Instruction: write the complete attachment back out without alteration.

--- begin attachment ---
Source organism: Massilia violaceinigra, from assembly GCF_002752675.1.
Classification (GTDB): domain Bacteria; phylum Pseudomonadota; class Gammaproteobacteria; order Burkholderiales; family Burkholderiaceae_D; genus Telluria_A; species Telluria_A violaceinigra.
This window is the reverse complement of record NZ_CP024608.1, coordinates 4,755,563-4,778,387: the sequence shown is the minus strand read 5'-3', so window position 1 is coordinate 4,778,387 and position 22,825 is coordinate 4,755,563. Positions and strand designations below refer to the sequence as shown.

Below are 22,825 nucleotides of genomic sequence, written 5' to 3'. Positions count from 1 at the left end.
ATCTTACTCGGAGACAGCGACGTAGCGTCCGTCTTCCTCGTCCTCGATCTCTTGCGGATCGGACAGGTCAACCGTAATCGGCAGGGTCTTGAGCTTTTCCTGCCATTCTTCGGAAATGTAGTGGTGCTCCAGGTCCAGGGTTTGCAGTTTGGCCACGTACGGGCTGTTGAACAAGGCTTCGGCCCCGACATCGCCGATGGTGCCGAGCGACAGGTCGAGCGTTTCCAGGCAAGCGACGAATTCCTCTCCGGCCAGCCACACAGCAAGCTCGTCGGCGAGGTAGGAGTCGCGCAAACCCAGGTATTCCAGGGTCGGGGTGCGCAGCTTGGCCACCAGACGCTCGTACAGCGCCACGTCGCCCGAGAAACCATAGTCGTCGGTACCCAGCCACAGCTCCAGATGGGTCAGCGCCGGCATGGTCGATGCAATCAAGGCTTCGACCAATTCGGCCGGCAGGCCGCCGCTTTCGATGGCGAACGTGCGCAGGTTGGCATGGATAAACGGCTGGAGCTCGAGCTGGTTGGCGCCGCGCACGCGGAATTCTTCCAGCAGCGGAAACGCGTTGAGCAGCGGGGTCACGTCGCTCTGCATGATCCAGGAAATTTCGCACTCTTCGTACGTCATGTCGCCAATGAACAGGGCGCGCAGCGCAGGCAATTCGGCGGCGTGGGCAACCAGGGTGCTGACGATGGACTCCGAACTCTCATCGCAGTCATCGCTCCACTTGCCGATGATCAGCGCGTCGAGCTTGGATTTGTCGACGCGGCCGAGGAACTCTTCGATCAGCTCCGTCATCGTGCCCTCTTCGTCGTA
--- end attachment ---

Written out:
Source organism: Massilia violaceinigra, from assembly GCF_002752675.1.
Classification (GTDB): domain Bacteria; phylum Pseudomonadota; class Gammaproteobacteria; order Burkholderiales; family Burkholderiaceae_D; genus Telluria_A; species Telluria_A violaceinigra.
This window is the reverse complement of record NZ_CP024608.1, coordinates 4,755,563-4,778,387: the sequence shown is the minus strand read 5'-3', so window position 1 is coordinate 4,778,387 and position 22,825 is coordinate 4,755,563. Positions and strand designations below refer to the sequence as shown.

Below are 22,825 nucleotides of genomic sequence, written 5' to 3'. Positions count from 1 at the left end.
ATCTTACTCGGAGACAGCGACGTAGCGTCCGTCTTCCTCGTCCTCGATCTCTTGCGGATCGGACAGGTCAACCGTAATCGGCAGGGTCTTGAGCTTTTCCTGCCATTCTTCGGAAATGTAGTGGTGCTCCAGGTCCAGGGTTTGCAGTTTGGCCACGTACGGGCTGTTGAACAAGGCTTCGGCCCCGACATCGCCGATGGTGCCGAGCGACAGGTCGAGCGTTTCCAGGCAAGCGACGAATTCCTCTCCGGCCAGCCACACAGCAAGCTCGTCGGCGAGGTAGGAGTCGCGCAAACCCAGGTATTCCAGGGTCGGGGTGCGCAGCTTGGCCACCAGACGCTCGTACAGCGCCACGTCGCCCGAGAAACCATAGTCGTCGGTACCCAGCCACAGCTCCAGATGGGTCAGCGCCGGCATGGTCGATGCAATCAAGGCTTCGACCAATTCGGCCGGCAGGCCGCCGCTTTCGATGGCGAACGTGCGCAGGTTGGCATGGATAAACGGCTGGAGCTCGAGCTGGTTGGCGCCGCGCACGCGGAATTCTTCCAGCAGCGGAAACGCGTTGAGCAGCGGGGTCACGTCGCTCTGCATGATCCAGGAAATTTCGCACTCTTCGTACGTCATGTCGCCAATGAACAGGGCGCGCAGCGCAGGCAATTCGGCGGCGTGGGCAACCAGGGTGCTGACGATGGACTCCGAACTCTCATCGCAGTCATCGCTCCACTTGCCGATGATCAGCGCGTCGAGCTTGGATTTGTCGACGCGGCCGAGGAACTCTTCGATCAGCTCCGTCATCGTGCCCTCTTCGTCGTA